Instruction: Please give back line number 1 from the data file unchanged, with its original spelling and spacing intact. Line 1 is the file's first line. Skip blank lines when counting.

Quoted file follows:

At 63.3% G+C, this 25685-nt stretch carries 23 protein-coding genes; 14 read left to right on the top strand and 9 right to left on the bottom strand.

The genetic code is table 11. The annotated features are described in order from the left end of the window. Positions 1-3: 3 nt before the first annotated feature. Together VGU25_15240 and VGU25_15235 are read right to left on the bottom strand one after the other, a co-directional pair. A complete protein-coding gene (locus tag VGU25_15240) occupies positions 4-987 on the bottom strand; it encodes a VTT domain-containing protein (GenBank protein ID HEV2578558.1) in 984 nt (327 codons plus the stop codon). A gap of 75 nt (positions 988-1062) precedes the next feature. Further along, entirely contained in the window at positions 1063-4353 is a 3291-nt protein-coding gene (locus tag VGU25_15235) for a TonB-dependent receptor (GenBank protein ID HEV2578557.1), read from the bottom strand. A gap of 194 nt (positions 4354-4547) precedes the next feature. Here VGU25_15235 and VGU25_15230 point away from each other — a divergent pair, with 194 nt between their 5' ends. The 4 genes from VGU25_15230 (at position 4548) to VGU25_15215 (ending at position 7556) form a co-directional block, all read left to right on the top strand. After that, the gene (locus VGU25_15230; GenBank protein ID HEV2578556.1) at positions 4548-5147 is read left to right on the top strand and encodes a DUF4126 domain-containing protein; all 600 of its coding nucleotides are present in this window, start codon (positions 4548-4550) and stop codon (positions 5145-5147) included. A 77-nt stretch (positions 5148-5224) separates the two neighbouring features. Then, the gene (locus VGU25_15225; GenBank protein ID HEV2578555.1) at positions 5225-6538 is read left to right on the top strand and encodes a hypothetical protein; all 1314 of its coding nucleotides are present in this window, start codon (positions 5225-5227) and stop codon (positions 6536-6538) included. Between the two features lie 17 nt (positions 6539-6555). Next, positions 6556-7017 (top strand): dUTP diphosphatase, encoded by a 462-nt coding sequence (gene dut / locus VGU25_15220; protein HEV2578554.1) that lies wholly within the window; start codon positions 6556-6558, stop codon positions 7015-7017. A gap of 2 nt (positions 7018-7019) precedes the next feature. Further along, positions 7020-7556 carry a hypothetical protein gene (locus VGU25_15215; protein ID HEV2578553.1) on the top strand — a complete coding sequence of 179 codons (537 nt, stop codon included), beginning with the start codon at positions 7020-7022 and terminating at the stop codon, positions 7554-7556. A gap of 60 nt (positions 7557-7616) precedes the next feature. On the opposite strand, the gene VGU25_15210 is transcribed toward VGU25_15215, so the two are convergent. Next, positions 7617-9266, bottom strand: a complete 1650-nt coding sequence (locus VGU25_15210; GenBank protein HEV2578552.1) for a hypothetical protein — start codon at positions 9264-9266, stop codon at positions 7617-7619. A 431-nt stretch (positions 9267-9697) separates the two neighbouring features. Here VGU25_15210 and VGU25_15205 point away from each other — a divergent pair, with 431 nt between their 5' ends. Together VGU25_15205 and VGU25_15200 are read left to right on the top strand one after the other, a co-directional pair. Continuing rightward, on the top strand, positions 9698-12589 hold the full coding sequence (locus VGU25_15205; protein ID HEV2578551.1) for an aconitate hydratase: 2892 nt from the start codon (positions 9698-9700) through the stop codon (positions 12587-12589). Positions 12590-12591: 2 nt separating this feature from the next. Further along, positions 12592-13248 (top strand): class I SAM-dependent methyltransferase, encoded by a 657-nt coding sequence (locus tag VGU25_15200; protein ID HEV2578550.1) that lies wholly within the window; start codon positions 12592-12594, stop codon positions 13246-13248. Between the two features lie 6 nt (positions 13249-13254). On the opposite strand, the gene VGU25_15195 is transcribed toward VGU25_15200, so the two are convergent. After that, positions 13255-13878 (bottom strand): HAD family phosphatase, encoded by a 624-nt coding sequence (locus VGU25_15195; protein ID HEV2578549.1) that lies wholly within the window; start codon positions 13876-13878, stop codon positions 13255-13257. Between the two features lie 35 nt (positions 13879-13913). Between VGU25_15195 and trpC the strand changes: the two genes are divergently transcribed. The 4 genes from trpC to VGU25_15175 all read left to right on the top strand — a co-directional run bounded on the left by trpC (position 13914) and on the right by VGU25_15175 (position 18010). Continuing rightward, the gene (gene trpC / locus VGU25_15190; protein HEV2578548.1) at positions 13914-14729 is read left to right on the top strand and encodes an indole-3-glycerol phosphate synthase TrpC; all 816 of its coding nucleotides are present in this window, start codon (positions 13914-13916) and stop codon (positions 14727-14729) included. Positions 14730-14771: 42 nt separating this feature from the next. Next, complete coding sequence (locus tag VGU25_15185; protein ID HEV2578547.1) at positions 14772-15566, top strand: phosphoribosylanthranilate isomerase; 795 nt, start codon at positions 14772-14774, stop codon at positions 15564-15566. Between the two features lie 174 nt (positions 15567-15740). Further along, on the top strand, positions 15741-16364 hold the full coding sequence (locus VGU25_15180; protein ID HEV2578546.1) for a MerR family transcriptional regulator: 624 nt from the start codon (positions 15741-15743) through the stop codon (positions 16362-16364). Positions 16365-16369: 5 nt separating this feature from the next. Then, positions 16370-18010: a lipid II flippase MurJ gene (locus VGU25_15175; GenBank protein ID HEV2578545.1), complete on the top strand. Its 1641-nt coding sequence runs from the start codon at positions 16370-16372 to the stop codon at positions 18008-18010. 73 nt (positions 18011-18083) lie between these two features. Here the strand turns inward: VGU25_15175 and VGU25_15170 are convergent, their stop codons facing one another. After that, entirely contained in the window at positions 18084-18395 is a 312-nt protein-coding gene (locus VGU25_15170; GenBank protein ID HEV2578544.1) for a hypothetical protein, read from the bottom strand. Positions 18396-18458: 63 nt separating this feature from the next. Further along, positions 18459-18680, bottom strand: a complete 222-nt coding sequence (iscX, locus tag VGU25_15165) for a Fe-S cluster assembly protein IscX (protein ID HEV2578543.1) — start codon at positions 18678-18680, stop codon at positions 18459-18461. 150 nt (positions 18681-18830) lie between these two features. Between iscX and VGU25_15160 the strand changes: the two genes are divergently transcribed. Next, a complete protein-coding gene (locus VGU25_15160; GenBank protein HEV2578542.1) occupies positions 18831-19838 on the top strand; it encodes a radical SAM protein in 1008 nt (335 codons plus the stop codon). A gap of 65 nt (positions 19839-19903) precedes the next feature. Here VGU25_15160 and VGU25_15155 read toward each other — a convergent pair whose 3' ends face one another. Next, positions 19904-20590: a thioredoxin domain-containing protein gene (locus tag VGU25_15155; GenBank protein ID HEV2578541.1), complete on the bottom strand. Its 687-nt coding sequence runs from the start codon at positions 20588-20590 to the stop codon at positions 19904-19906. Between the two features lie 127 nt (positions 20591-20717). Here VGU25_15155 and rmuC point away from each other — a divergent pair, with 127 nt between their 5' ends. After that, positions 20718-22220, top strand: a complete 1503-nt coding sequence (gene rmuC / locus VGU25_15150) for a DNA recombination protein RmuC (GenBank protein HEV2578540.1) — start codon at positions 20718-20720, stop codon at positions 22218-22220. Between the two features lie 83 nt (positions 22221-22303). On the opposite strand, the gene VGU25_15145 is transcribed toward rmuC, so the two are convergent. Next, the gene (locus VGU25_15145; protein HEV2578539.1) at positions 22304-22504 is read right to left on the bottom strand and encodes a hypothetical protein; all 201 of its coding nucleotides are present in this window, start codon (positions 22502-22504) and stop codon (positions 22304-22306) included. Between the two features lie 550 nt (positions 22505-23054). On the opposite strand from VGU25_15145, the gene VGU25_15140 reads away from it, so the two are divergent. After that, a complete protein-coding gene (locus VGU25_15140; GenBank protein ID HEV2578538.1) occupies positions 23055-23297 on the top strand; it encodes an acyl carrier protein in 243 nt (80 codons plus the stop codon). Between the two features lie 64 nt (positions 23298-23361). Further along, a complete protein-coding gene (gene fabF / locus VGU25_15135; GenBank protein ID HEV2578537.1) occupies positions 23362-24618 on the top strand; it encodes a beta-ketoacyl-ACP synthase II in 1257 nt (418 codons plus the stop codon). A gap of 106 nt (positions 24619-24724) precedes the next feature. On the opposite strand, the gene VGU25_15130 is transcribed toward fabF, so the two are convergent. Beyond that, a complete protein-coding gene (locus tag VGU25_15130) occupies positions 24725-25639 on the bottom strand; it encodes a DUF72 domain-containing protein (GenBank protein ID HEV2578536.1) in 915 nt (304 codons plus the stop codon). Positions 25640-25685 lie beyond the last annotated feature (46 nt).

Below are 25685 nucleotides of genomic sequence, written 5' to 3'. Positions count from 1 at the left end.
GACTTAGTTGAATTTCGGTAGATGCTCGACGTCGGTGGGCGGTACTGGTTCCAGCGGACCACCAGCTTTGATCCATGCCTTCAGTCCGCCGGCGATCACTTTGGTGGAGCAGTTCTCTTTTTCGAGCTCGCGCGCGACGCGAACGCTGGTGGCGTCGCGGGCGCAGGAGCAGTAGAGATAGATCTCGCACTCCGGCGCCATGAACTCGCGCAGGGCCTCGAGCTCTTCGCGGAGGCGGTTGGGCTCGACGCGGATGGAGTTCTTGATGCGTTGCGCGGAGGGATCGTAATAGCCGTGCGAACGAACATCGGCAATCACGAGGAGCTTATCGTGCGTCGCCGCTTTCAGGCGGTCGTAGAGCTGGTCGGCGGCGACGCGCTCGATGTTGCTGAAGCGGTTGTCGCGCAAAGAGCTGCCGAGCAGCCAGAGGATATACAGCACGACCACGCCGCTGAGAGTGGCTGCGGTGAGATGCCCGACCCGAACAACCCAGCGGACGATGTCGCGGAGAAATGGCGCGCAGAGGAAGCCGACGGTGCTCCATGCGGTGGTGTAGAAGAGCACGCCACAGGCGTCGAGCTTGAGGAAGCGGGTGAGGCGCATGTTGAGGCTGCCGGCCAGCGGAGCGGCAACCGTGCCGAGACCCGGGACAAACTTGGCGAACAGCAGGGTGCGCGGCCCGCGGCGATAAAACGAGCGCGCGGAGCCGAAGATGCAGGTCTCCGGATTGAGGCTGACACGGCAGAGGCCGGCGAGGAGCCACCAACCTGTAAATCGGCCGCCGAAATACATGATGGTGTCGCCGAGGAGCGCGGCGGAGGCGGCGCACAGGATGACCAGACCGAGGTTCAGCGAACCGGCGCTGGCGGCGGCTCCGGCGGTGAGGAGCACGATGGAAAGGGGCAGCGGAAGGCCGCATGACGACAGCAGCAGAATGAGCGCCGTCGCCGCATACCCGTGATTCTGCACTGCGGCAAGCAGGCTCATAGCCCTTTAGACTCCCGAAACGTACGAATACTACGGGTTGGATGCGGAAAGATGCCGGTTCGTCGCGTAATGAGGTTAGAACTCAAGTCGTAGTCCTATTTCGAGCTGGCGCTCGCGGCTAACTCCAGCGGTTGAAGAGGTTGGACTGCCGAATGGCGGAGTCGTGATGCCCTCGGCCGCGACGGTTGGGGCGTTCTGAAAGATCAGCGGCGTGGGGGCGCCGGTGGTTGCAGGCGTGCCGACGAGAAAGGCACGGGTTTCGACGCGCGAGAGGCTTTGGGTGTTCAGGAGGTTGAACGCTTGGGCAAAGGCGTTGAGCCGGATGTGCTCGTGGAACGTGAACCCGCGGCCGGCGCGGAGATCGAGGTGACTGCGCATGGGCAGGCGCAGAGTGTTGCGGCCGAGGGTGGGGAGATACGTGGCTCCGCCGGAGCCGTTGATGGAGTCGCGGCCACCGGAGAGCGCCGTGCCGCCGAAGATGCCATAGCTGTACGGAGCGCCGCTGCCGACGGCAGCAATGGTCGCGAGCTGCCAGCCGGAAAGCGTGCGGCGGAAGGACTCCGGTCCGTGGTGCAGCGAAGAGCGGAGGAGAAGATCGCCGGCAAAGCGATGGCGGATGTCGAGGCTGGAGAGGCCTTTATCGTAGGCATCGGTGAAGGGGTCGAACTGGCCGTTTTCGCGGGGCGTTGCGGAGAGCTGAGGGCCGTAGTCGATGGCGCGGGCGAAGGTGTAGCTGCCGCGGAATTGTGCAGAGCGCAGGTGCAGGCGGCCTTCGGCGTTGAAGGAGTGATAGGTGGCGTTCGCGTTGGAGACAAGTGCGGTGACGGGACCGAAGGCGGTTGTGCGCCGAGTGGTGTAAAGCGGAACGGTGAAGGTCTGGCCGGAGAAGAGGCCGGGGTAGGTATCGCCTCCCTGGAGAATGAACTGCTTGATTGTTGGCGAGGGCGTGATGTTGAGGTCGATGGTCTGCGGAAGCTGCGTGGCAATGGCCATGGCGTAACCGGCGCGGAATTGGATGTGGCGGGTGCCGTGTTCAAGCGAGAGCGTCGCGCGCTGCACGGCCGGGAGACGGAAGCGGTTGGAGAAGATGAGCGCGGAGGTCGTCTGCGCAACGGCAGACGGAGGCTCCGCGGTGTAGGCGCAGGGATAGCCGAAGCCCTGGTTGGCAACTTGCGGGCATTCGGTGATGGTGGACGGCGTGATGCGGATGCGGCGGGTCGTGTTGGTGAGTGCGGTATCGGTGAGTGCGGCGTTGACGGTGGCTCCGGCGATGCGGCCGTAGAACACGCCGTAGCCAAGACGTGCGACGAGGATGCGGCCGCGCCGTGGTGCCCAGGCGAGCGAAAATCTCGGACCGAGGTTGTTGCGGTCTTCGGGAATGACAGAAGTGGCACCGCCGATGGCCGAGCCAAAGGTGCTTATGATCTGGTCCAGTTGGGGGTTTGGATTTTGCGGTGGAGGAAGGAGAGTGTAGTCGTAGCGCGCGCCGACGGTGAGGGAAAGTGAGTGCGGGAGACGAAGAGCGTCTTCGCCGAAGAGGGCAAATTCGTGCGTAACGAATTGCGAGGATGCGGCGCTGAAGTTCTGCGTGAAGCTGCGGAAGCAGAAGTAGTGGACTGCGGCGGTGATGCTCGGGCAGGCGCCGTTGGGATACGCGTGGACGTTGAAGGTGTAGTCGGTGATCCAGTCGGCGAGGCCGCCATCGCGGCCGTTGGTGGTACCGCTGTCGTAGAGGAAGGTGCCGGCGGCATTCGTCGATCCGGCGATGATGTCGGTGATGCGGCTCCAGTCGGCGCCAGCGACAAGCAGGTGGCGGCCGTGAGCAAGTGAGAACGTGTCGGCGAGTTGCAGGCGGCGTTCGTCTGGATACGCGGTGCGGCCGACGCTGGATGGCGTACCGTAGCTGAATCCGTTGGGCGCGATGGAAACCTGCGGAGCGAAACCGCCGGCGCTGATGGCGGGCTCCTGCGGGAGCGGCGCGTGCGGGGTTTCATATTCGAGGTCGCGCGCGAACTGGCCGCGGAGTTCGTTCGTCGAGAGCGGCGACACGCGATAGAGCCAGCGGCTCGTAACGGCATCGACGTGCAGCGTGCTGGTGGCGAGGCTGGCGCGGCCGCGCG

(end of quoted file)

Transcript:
At 63.3% G+C, this 25685-nt stretch carries 23 protein-coding genes; 14 read left to right on the top strand and 9 right to left on the bottom strand.